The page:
Academic journal article Studies in the Novel

Kkkkultur: Kitsch & Camp in a la Recherche Du Temps Perdu (1)

Academic journal article Studies in the Novel

Kkkkultur: Kitsch & Camp in a la Recherche Du Temps Perdu (1)

Article excerpt

Si quelqu'un disait le mot culture, elle l'arretait, souriait, allumait son beau regard, et lancait: "la KKKKultur", ce qui faisait rire les amis qui croyaient retrouver la l'esprit des Guermantes. Et certes c'etait le meme moule, la meme intonation, le meme sourire qui avaient ravi Bergotte, lequel, du reste, avait aussi garde ses memes coupes de phrase, ses interjections, ses points suspensifs, ses epithetes, mais pour ne rien dire. Mais les nouveaux venus s'etonnaient et parfois disaient, s'ils n'etaient pas tombes un jour ou elle etait drole et "en pleine possession de ses moyens": "Comme elle est bete!"

Marcel Proust, Le temps retrouve(1)

Je me demande encore ce que signifie l'emotion qui se manifeste en moi, en face d'une chanson inepte, de la meme facon que je fait la rencontre d'un chef-d'oeuvre reconnu.

Jean Genet, Notre-Dame-des-Fleurs(2)


A mispronunciation of "Culture," exclaimed from the crumbling lips of the Duchess de Guermantes as "KKKKultur," becomes a symbol of decaying spectacle, demystifying a bloated rhetoric: Kitsch. Aestheticians and cultural critics rumor that "they know it when they see it" and that "it's everywhere"; it, nevertheless, vanishes when shadowed. In Kitsch and Art, Czech critic Tomas Kulka illustrates this omnipresent, aesthetic phenomenon that has become "an integral part of our modern culture ... [found] everywhere ... [that] welcomes you to the restaurant, greets you at the bank, and smiles at you from advertising billboards, as well as from the walls of your dentist's waiting room."(3)

Setting itself apart from "Art," "Kitsch"(4) presupposes salutary divisions between the real and the fake, between the authentic and the inauthentic. Yet upon deeper inquiry, the "between" of these seemingly disparate categories blurs and exposes a general deficiency in aesthetic taxonomy. Consider that while a specious vocabulary defines "Kitsch," equivalent vagaries reassure the gazer, reader or listener that something else out there, some higher aesthetic law experiences desecration when hung in restaurants, banks, billboards, and waiting rooms. Should "common sense" continue to posit that the poetry of Rilke or Mallarme provokes more "honest" emotions as opposed to the "false" sentiments catalyzed by the vacuous verse on the cover of a Hallmark greeting card? Is there really some hidden, graspable aesthetic "oneness" to be found ... elsewhere?(5)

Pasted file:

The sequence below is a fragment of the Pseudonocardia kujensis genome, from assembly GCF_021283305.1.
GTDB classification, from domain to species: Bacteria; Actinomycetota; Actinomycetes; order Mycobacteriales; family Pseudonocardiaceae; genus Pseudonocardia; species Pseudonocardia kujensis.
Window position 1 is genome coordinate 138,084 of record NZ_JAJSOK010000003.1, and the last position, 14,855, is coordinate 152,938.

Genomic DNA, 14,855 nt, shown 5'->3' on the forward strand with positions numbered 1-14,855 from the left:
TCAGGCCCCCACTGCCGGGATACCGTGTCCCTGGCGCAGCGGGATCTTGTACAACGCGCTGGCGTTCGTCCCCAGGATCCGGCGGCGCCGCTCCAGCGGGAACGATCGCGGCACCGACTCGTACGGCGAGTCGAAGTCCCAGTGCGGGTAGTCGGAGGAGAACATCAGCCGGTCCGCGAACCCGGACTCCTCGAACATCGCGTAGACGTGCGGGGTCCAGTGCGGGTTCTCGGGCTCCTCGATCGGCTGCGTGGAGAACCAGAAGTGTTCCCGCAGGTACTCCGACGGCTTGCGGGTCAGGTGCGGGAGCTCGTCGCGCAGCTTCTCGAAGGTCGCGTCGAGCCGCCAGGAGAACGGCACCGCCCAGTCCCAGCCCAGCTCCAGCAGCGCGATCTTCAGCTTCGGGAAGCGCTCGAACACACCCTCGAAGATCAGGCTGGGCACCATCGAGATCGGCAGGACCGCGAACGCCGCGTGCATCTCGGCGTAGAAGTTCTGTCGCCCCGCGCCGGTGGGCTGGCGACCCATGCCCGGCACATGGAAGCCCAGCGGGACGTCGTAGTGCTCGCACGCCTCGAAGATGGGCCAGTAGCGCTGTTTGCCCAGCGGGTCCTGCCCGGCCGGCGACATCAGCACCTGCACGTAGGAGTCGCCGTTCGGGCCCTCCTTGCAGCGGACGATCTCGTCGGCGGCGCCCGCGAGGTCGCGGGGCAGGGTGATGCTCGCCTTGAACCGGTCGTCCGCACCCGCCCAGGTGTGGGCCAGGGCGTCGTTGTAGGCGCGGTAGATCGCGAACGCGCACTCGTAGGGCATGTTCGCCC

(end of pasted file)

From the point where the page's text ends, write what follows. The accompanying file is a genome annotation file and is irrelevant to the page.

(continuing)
Definition of "Kitsch" eschews precision. Its outward show displays a prodigious range of manners which have been applied to describe various modern aesthetic (as well as non-aesthetic) phenomena in the past century. Campaigns attempting to classify Kitsch's "substance," its "essence," immediately discover the deceptive scope of its boundaries which refuse allegiance to one artistic medium, to one political, social or civic ideology, or to any identifiable movement in the artistic world.

The spectrum of its usage today extends anywhere/everywhere: It takes shape around the dissemination of statues of Lenin throughout the Soviet bloc, the unification of hordes of people under the swastika, the millenialism of the Branch Davidians, the idealism of democracy, or the Fantasia of Walt Disney.(6) Where Coca-Cola has usurped Marx, where Mozart now accompanies the witticisms of the Tidy-Toilet Bubble, and where the Pope's cranium crowns bottle-openers, "Kitsch" becomes an ideological sensibility.

I begin this essay, then, with a confession of utter irresolution on its very subject. I could easily rehash previous diatribes against "Kitsch" that tease it either as a mishap of "really bad taste,"(7) dissect it as "form at odds with functions,"(8) or damn it (and its clients) as sheer evil incarnated.(9) Unfortunately, such moralizing, critical philippics walk headlong into Kitsch's quite ingenious booby trap; a trap that shields itself against slander by avoiding any normative teleological pattern. …

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